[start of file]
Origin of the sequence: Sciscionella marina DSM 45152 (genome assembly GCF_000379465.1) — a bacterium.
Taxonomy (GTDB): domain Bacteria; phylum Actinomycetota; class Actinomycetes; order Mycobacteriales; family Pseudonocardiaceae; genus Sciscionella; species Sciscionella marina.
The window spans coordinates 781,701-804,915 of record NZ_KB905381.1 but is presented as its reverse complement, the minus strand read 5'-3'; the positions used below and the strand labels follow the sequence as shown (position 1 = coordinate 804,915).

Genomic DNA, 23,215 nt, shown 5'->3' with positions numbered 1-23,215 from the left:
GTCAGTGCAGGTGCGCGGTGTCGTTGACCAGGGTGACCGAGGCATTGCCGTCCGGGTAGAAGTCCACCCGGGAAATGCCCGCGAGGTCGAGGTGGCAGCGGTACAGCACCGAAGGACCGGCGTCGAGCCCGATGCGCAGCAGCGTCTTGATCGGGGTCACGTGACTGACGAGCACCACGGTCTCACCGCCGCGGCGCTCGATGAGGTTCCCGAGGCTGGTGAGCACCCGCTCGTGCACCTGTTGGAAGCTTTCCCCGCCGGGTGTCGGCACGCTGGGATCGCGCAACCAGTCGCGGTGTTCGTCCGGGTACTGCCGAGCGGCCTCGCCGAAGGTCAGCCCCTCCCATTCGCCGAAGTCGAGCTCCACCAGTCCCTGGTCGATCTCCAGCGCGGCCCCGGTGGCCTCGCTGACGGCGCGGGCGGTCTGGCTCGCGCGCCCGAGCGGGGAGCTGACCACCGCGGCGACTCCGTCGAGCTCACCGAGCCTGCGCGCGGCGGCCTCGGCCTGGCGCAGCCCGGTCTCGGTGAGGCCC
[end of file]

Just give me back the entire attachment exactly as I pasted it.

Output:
Origin of the sequence: Sciscionella marina DSM 45152 (genome assembly GCF_000379465.1) — a bacterium.
Taxonomy (GTDB): domain Bacteria; phylum Actinomycetota; class Actinomycetes; order Mycobacteriales; family Pseudonocardiaceae; genus Sciscionella; species Sciscionella marina.
The window spans coordinates 781,701-804,915 of record NZ_KB905381.1 but is presented as its reverse complement, the minus strand read 5'-3'; the positions used below and the strand labels follow the sequence as shown (position 1 = coordinate 804,915).

Genomic DNA, 23,215 nt, shown 5'->3' with positions numbered 1-23,215 from the left:
GTCAGTGCAGGTGCGCGGTGTCGTTGACCAGGGTGACCGAGGCATTGCCGTCCGGGTAGAAGTCCACCCGGGAAATGCCCGCGAGGTCGAGGTGGCAGCGGTACAGCACCGAAGGACCGGCGTCGAGCCCGATGCGCAGCAGCGTCTTGATCGGGGTCACGTGACTGACGAGCACCACGGTCTCACCGCCGCGGCGCTCGATGAGGTTCCCGAGGCTGGTGAGCACCCGCTCGTGCACCTGTTGGAAGCTTTCCCCGCCGGGTGTCGGCACGCTGGGATCGCGCAACCAGTCGCGGTGTTCGTCCGGGTACTGCCGAGCGGCCTCGCCGAAGGTCAGCCCCTCCCATTCGCCGAAGTCGAGCTCCACCAGTCCCTGGTCGATCTCCAGCGCGGCCCCGGTGGCCTCGCTGACGGCGCGGGCGGTCTGGCTCGCGCGCCCGAGCGGGGAGCTGACCACCGCGGCGACTCCGTCGAGCTCACCGAGCCTGCGCGCGGCGGCCTCGGCCTGGCGCAGCCCGGTCTCGGTGAGGCCC